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Targeting Fibrillar Structures Associated with Ocular Diseases

  • Author / Creator
    Ghaffari Sharaf, Mehdi
  • Impaired vision and blindness are serious global health problems that affect vast numbers of the population. The impact of ocular diseases is more severe in under-developed countries where, due to the lack of or limited access to vision care, many preventable or curable ocular diseases lead to vision loss and blindness. Exfoliation syndrome (XFS) and cataract are two ocular diseases that both strongly correlate with age and are associated with irreversible aggregation of proteins. These aggregates are mainly composed of fibrillar structures that cannot be removed through normal regulatory machinery that dictate ocular homeostasis. The exact pathomechanism of these diseases is unknown, and curative pharmacotherapy to prevent or eliminate protein fibrillation has not been achieved to date. The scope of this thesis rests on the thought that the effectiveness of future pharmacotherapy strategies for these diseases may be directly related to an ability to target these fibrillar aggregates. That said, the objectives of the study were as follow: to develop an in vitro model for cataract and to identify targeting peptides having specific binding ability to fibrillar aggregates of developed model, moreover to adopt an ex vivo strategy to identify targeting peptides having specific affinity to fibrillar aggregates associated with XFS and use identified peptides to investigate on development of a new therapeutic approach for XFS and exfoliation glaucoma (i.e. XFS induced glaucoma). The in vitro model of cataract was developed using recombinantly expressed human βB2-crystallin protein. Fibrillation of βB2-crystallin was conducted under acidic denaturing conditions at different temperatures. It was demonstrated that formed fibrillar aggregates follow common structural pattern of amyloid fibrils. The phage display method was used to screen a random cyclic peptide library against model fibrils in vitro. The binding ability of selected phage-displayed peptides was analyzed using enzyme-linked immunosorbent assay (ELISA). A disulfide-constrained cyclic heptapeptide (CKQFKDTTC) was identified with the highest binding affinity. The specific binding ability of identified peptides was confirmed via competitive inhibition assay. A phage-displayed random peptide library was used to develop an ex vivo panning method over XFS materials on lens capsules excised from the XFS eyes. Two 12-mer peptides (LPSYNLHPHVPP, and IPLLNPGSMQLS) were identified over three rounds of biopanning. Further investigations using phage-displayed peptides and free peptides showed their specific targeting ability towards XFS materials. Fluorescently labeled phages displaying identified peptides showed specific binding to XFS materials on the surface of human lens capsule. Peptides were conjugated to magnetic particles through copper-catalyzed azide-alkyne cycloaddition reaction and chemical bonding was analyzed by different techniques including surface zeta potential measurement, Fourier-transform infrared spectroscopy (FTIR), and competitive labeling of magnetic particles. Upon interacting with XFS lens capsules in a solution containing aqueous humor, magnetic particle-peptide conjugates showed specific binding to XFS materials. The behavior of the fibrillar materials upon binding to these magnetic particles was assessed using magnetic pins and rotating magnetic fields of various strengths. Ex vivo studies showed that the magnetic particle-peptide conjugates could generate enough mechanical force to remove large aggregates of exfoliation materials from the lens capsule when exposed to a low-frequency rotating magnetic field (5000 G, 20 Hz). Biocompatibility of magnetic particle-peptide conjugates was investigated using different methods including, MTT cell proliferation assay, live/dead cell viability assay, and DNA fragmentation analysis. Peptides in either free or conjugated form had no cytotoxicity effect. Electron microscopy was used to analyze possible internalization of magnetic particle-peptide conjugates into cultured trabecular meshwork cells, and it was shown that cellular uptake of aggregated particles could be limited. This is a novel, minimally invasive, therapeutic approach for the treatment of exfoliation glaucoma via the targeting and removal of exfoliation materials that could be applied to all tissues within the anterior segment of the eye. Potential patient-to-patient structural polymorphism was investigated in fibrillar aggregates isolated from lens capsules of different XFS patients. Negative stain transmission electron microscopy was used to analyze the structural diversity of XFS fibrils. Fibrillar aggregates associated with XFS showed a wide range of fibril morphologies. It was speculated that this variation might arise from patient-specific fibril composition and/or formation mechanisms. These findings could open the door to further biophysical studies on XFS fibrils which might reveal more information about varying biological phenomena underlying that structural diversity.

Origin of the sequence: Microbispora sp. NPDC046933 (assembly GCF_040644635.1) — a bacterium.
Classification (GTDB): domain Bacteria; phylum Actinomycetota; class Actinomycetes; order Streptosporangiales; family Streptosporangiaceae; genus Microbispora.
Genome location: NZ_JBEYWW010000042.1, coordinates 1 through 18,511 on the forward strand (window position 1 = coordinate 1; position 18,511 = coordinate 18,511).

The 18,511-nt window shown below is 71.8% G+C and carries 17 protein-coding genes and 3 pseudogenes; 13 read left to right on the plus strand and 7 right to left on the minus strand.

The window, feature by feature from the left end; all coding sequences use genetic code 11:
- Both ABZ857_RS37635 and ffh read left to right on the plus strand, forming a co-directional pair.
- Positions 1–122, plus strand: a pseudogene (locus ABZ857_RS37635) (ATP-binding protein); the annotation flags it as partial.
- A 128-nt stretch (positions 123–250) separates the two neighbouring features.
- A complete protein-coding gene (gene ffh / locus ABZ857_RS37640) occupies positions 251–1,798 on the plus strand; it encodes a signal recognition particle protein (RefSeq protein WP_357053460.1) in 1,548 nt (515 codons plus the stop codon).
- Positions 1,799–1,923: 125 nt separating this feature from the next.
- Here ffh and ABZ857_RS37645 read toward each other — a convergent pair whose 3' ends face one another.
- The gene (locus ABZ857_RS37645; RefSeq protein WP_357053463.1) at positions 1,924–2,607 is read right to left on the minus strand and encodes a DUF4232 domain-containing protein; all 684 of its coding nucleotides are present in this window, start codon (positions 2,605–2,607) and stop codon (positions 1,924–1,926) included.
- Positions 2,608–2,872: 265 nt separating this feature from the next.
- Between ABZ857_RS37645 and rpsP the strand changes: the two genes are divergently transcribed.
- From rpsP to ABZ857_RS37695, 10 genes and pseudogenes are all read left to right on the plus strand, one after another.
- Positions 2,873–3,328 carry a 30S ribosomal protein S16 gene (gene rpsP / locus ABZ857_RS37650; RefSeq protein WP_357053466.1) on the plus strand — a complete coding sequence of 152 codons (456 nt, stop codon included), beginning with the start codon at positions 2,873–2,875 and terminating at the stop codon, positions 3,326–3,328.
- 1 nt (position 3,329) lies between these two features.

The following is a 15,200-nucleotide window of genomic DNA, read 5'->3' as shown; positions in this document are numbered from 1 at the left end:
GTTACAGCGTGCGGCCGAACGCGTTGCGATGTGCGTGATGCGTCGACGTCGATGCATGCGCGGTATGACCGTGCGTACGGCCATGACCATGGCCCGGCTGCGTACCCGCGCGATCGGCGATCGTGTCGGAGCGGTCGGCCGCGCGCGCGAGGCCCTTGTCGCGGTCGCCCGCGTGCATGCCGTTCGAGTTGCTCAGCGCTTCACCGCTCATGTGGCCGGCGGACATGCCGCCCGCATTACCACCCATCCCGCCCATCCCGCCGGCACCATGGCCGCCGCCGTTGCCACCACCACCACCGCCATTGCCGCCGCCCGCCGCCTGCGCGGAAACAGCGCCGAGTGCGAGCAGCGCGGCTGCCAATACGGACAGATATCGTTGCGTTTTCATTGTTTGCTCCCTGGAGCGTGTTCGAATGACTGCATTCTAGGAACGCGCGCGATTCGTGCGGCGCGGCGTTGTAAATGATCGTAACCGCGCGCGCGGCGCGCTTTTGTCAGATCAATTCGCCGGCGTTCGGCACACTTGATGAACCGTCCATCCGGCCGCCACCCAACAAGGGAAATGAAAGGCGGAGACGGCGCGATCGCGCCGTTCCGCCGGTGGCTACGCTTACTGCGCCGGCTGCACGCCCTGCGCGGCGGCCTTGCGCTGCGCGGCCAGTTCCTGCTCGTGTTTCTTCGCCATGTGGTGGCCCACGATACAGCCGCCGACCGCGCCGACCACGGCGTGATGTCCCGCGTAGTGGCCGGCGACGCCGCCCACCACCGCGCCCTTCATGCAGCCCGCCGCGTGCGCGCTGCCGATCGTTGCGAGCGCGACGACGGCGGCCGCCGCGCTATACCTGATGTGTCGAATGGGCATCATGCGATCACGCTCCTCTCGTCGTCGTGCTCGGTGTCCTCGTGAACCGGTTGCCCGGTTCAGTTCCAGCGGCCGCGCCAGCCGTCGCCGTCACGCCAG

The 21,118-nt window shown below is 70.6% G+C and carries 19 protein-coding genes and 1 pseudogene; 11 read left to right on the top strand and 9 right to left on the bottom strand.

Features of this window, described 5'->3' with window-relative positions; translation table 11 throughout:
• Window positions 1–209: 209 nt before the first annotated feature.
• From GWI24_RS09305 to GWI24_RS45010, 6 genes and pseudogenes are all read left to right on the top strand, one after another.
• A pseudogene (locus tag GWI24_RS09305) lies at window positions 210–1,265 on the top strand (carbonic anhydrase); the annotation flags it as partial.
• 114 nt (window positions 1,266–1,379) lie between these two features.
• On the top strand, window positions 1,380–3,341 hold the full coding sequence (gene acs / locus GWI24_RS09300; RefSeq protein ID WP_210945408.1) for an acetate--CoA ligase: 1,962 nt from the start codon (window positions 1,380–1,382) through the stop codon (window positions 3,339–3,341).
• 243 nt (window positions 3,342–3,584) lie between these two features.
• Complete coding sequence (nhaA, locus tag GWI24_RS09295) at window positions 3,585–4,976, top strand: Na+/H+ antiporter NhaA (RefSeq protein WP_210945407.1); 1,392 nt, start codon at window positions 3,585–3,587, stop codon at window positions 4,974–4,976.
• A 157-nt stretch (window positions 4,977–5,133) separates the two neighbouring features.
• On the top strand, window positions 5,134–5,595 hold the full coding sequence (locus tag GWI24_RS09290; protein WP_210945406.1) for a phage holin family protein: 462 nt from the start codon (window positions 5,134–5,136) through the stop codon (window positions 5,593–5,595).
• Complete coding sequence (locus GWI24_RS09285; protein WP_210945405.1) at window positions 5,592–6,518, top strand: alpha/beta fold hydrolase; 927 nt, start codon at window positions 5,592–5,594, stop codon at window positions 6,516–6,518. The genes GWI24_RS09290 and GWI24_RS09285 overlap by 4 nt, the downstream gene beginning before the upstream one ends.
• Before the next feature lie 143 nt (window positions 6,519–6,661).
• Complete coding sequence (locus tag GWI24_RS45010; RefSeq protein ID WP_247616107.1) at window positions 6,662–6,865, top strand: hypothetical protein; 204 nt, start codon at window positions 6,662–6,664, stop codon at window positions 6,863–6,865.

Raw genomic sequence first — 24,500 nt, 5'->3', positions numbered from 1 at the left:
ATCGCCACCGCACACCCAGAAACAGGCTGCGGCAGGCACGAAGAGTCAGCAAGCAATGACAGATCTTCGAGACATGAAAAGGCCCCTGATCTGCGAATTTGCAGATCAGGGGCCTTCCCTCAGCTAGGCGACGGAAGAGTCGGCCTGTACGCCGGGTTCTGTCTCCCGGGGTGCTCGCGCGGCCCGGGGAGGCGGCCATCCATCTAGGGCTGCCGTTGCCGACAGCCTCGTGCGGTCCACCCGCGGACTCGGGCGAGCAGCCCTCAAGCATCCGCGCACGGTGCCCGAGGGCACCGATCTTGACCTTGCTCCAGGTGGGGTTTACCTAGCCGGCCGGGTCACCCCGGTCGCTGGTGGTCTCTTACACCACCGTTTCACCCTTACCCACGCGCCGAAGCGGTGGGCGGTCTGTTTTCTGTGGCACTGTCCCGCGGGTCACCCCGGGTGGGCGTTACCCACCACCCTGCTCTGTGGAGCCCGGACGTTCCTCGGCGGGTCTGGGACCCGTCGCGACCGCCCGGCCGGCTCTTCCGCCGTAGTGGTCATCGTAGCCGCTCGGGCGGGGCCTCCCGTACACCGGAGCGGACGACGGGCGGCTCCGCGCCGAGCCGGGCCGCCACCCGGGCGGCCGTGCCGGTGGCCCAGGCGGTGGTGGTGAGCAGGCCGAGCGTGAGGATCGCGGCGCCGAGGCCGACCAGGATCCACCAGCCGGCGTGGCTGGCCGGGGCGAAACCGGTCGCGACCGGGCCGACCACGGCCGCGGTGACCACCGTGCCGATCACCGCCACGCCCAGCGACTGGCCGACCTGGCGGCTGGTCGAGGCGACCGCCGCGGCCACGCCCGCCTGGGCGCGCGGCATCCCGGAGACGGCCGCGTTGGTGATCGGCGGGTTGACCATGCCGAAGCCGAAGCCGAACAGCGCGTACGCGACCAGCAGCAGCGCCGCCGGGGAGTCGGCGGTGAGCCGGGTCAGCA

• Subjects / Keywords
  • Graduation date
    Spring 2021
  • Type of Item
  • Degree
    Doctor of Philosophy
  • DOI
  • License
    This thesis is made available by the University of Alberta Libraries with permission of the copyright owner solely for non-commercial purposes. This thesis, or any portion thereof, may not otherwise be copied or reproduced without the written consent of the copyright owner, except to the extent permitted by Canadian copyright law.